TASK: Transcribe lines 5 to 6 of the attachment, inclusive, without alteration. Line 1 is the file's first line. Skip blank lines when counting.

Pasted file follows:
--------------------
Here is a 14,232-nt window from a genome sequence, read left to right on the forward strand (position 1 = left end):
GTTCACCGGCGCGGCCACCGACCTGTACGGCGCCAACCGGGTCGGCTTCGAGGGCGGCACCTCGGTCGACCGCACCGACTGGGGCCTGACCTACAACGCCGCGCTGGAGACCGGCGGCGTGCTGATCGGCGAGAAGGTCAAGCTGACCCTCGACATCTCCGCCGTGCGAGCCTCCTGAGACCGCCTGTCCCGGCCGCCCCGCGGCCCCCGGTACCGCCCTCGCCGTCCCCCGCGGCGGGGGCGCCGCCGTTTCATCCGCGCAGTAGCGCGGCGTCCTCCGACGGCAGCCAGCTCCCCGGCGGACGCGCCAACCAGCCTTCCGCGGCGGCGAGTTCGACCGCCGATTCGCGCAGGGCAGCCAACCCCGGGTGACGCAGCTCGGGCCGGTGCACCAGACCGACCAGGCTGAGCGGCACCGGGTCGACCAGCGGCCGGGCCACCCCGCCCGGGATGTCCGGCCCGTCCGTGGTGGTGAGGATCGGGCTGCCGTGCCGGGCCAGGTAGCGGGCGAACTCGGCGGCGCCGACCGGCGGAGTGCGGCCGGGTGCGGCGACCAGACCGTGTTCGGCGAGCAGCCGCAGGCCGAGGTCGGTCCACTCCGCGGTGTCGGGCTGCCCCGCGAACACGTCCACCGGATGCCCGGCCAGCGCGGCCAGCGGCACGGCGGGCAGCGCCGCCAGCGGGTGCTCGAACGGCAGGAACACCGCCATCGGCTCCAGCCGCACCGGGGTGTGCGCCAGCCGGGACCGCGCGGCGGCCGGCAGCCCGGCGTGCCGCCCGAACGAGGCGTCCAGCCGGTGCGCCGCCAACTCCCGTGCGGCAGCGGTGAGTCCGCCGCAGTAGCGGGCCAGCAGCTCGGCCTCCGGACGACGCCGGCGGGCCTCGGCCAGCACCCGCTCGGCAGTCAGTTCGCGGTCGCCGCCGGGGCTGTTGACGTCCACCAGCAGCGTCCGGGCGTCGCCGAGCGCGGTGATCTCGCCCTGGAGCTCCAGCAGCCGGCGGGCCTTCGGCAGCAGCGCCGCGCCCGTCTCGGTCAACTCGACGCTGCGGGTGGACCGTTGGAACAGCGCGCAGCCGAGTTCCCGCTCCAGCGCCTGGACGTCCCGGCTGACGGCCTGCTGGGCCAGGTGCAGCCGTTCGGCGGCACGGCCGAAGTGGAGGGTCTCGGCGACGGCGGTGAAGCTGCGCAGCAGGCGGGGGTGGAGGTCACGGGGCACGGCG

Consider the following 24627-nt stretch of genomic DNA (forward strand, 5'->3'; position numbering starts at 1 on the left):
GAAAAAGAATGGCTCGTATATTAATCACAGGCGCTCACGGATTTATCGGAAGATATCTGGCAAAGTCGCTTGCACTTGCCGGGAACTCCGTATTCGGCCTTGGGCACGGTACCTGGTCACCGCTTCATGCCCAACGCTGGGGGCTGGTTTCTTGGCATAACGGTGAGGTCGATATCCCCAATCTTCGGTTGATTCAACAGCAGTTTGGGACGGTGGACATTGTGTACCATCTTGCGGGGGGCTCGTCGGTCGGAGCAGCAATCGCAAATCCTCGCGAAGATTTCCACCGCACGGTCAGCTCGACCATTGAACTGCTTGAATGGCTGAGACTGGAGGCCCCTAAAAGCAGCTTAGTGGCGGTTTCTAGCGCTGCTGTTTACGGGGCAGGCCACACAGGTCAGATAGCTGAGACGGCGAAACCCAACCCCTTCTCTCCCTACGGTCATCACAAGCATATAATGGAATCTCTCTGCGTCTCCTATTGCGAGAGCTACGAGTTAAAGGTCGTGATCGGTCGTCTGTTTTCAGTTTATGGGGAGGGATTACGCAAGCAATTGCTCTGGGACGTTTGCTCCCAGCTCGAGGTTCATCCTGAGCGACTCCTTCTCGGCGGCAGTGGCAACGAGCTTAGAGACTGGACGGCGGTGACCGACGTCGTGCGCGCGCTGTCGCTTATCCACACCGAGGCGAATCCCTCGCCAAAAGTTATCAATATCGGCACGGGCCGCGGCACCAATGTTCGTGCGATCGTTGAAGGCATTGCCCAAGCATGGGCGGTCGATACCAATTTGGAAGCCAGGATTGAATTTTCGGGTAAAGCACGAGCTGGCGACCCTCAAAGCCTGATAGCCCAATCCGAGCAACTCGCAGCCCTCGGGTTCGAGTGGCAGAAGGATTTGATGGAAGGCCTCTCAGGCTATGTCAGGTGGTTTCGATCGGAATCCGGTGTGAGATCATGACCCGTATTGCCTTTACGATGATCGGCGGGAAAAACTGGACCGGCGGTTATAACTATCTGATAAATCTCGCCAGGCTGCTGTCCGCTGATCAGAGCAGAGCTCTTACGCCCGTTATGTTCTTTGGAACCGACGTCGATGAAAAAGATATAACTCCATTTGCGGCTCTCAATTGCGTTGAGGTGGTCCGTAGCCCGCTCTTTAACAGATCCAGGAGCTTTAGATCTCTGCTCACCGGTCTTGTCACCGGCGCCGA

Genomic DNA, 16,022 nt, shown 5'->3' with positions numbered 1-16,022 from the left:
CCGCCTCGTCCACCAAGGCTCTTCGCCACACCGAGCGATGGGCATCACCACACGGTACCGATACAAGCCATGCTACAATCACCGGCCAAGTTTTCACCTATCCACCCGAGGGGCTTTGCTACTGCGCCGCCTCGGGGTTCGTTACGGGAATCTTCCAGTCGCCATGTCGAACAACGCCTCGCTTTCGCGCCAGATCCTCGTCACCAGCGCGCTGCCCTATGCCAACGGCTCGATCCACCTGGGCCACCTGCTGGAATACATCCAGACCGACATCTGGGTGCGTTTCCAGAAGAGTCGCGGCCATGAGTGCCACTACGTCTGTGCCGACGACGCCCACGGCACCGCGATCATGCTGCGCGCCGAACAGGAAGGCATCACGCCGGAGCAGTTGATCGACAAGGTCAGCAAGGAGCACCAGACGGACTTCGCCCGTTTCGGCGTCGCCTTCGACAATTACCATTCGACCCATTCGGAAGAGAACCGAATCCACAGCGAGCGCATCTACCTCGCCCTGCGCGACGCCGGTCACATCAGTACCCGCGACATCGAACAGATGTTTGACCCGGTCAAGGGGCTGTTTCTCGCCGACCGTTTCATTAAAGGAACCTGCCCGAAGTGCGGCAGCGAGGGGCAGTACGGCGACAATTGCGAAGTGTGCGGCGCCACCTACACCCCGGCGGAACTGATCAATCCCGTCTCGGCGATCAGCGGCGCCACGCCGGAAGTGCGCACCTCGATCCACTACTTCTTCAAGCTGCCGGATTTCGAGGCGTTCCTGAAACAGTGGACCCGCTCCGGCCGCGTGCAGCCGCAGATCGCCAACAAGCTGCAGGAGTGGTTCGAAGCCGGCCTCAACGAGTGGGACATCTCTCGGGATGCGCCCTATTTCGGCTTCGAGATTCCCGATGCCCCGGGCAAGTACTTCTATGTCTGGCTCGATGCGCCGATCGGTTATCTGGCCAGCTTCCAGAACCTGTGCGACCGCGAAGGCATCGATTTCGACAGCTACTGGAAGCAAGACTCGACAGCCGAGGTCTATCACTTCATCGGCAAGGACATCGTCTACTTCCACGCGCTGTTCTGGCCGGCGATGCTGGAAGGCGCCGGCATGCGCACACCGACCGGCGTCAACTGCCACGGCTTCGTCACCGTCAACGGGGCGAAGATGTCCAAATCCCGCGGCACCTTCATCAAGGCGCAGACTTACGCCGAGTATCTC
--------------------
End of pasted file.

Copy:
Genomic DNA, 16,022 nt, shown 5'->3' with positions numbered 1-16,022 from the left:
CCGCCTCGTCCACCAAGGCTCTTCGCCACACCGAGCGATGGGCATCACCACACGGTACCGATACAAGCCATGCTACAATCACCGGCCAAGTTTTCACCTATCCACCCGAGGGGCTTTGCTACTGCGCCGCCTCGGGGTTCGTTACGGGAATCTTCCAGTCGCCATGTCGAACAACGCCTCGCTTTCGCGCCAGATCCTCGTCACCAGCGCGCTGCCCTATGCCAACGGCTCGATCCACCTGGGCCACCTGCTGGAATACATCCAGACCGACATCTGGGTGCGTTTCCAGAAGAGTCGCGGCCATGAGTGCCACTACGTCTGTGCCGACGACGCCCACGGCACCGCGATCATGCTGCGCGCCGAACAGGAAGGCATCACGCCGGAGCAGTTGATCGACAAGGTCAGCAAGGAGCACCAGACGGACTTCGCCCGTTTCGGCGTCGCCTTCGACAATTACCATTCGACCCATTCGGAAGAGAACCGAATCCACAGCGAGCGCATCTACCTCGCCCTGCGCGACGCCGGTCACATCAGTACCCGCGACATCGAACAGATGTTTGACCCGGTCAAGGGGCTGTTTCTCGCCGACCGTTTCATTAAAGGAACCTGCCCGAAGTGCGGCAGCGAGGGGCAGTACGGCGACAATTGCGAAGTGTGCGGCGCCACCTACACCCCGGCGGAACTGATCAATCCCGTCTCGGCGATCAGCGGCGCCACGCCGGAAGTGCGCACCTCGATCCACTACTTCTTCAAGCTGCCGGATTTCGAGGCGTTCCTGAAACAGTGGACCCGCTCCGGCCGCGTGCAGCCGCAGATCGCCAACAAGCTGCAGGAGTGGTTCGAAGCCGGCCTCAACGAGTGGGACATCTCTCGGGATGCGCCCTATTTCGGCTTCGAGATTCCCGATGCCCCGGGCAAGTACTTCTATGTCTGGCTCGATGCGCCGATCGGTTATCTGGCCAGCTTCCAGAACCTGTGCGACCGCGAAGGCATCGATTTCGACAGCTACTGGAAGCAAGACTCGACAGCCGAGGTCTATCACTTCATCGGCAAGGACATCGTCTACTTCCACGCGCTGTTCTGGCCGGCGATGCTGGAAGGCGCCGGCATGCGCACACCGACCGGCGTCAACTGCCACGGCTTCGTCACCGTCAACGGGGCGAAGATGTCCAAATCCCGCGGCACCTTCATCAAGGCGCAGACTTACGCCGAGTATCTC